The University of Newcastle, Australia

Discovery Day popularity continuing to grow, this time south of Bass Strait

Friday, 8 July 2016

Over 1,200  students from low SES areas in Tasmania got the chance to tackle some Science and Engineering challenges as the Discovery Day tour headed south this past March.

Tasmania Discovery Day

Students from years 5 and 6 were challenged to get hands-on with 8 different activities including building bridges, wiring virtual cities, designing minipults and creating eco-friendly houses. They were also treated to an exciting SMART science show.

The tour was generously sponsored by a Baxter Foundation grant and was supported by the University of Tasmania and Rotary clubs of Tasmania. The Challenge team were supported by high school students and community volunteers who ran the activities.

The tour traveled through three regions of Tasmania to reach low SES communities, across 8 days of events. The aim of the tour was to give students access to activities they would not normally experience in schools and show them that STEM is an important part of their everyday life; something they should think about as a possible career in the future.

There was an overwhelming positive response to the events. In particular, students enjoyed the practicality of the Discovery Day’s and noted;

“You do maths every day without even noticing”

“Engineering can be fun if you get involved”

“Practically our whole world is made by engineers”

“Angry Birds is made by an engineer!”

Tasmania Discovery Day

The response from teachers was also very positive with 98% of teacher’s surveyed saying they would take ideas from the Discovery Day and use them in the classroom. Furthermore, 100% of teachers said they would encourage other schools to attend a Discovery Day and 68% of teachers said their participation in the event has changed how much encouragement they will give students in pursing science and/or engineering careers. Teacher responses included:

“The organisation was amazing, from the initial registration, to further email support. On the day it was well set out and the staff were so supportive and friendly towards the students. Our school is a socially disadvantaged rural school, and some of our students were just awe struck at the event. It was an amazing opportunity for them to participate in scientific challenges whilst having fun! Thank you so much to all involved, and to those who paid for it to be possible, you've opened doors in some students minds that never would have opened without this event!”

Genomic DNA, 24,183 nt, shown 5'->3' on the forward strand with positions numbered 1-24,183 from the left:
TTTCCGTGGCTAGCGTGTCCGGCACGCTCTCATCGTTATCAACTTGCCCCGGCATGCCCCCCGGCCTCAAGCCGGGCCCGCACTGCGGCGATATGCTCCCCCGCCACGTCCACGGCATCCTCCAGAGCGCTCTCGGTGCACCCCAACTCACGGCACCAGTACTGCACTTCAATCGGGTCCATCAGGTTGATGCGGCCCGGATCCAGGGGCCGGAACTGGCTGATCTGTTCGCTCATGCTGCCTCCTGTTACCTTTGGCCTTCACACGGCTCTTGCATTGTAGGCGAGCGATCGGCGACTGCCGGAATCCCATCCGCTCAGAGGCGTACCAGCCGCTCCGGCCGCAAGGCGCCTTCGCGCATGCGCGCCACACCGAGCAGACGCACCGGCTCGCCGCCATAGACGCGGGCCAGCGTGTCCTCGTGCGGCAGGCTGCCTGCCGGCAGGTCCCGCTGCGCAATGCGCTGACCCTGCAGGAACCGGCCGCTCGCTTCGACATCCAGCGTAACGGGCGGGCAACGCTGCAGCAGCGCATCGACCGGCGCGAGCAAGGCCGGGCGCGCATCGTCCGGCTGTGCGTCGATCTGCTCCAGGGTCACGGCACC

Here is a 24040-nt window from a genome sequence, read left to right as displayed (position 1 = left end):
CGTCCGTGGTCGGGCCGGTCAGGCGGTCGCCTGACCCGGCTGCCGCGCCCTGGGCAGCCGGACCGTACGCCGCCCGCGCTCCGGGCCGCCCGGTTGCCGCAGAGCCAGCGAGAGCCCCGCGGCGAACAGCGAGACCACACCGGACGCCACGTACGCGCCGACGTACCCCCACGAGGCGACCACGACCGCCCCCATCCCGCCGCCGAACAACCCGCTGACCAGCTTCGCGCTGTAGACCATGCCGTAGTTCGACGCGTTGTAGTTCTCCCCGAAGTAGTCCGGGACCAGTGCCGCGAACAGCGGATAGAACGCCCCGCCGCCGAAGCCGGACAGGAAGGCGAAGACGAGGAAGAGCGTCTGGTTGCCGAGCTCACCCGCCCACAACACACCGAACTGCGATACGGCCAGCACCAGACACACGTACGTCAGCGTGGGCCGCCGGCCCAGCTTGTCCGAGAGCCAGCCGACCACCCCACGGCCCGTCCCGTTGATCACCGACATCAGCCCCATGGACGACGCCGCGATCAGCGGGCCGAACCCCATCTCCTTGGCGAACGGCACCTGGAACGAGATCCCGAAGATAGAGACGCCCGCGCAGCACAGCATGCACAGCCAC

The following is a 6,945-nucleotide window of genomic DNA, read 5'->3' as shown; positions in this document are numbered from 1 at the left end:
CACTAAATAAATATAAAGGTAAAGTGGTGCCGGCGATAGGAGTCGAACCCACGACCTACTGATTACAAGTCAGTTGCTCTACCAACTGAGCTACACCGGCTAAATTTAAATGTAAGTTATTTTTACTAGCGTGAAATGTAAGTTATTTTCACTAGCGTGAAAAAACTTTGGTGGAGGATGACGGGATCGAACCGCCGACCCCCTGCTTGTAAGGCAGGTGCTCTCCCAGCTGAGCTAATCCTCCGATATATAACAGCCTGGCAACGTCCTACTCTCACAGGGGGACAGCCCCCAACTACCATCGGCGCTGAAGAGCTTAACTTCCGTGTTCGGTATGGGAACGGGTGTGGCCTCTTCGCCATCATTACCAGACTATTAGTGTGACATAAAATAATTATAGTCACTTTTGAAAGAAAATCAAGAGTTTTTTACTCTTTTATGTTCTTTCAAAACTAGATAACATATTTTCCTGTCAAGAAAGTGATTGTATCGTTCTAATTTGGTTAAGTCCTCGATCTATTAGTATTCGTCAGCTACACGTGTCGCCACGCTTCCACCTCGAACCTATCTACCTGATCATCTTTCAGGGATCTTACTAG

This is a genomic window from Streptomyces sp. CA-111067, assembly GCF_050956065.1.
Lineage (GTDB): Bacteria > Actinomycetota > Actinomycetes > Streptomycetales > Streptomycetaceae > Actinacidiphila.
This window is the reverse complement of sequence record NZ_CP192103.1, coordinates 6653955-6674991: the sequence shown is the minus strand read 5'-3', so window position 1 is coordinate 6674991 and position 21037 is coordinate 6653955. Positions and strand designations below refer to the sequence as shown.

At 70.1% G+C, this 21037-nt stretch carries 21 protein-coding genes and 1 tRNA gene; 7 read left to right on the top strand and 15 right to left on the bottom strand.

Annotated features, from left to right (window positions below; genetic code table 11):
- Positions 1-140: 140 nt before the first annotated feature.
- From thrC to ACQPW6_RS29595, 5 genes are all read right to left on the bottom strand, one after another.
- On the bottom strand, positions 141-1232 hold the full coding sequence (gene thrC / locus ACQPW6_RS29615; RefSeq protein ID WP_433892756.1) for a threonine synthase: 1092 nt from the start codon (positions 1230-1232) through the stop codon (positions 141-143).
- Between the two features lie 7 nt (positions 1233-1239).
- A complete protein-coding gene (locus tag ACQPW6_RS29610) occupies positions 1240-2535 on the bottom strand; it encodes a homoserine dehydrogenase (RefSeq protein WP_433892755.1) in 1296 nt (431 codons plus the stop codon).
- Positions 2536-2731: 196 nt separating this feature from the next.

“I would like to thank everyone involved for providing this amazing experience for our students. It was wonderful to hear parents come into school the following day and say ‘He normally doesn’t mention a thing about his day at school but he couldn’t stop taking about what he had done on the Discovery Day’. Says it all really!”

“I think students realised just how vast the science and engineering world is. They now know that they are embedded in our life in many ways. The day was a great reminder of how fun learning can be and, in turn, how fun those careers could be.”

“I was so pleased to see all of my students so invested and engaged in the activities. I realise that when they are interested in a project, they listen well and follow instructions appropriately. I need to make sure that the experiences I offer my students are designed around ‘real life situations’ to capture this engagement.”

Just like the Science and Engineering Challenge, Discovery Days aim to involve years 5 and 6 students in meaningful, hands-on experiences that challenge them to make a difference in the world by choosing a career in the STEM field.

To find out more information about Discovery Days check out the Science and Engineering Challenge website at www.newcastle.edu.au/challenge.


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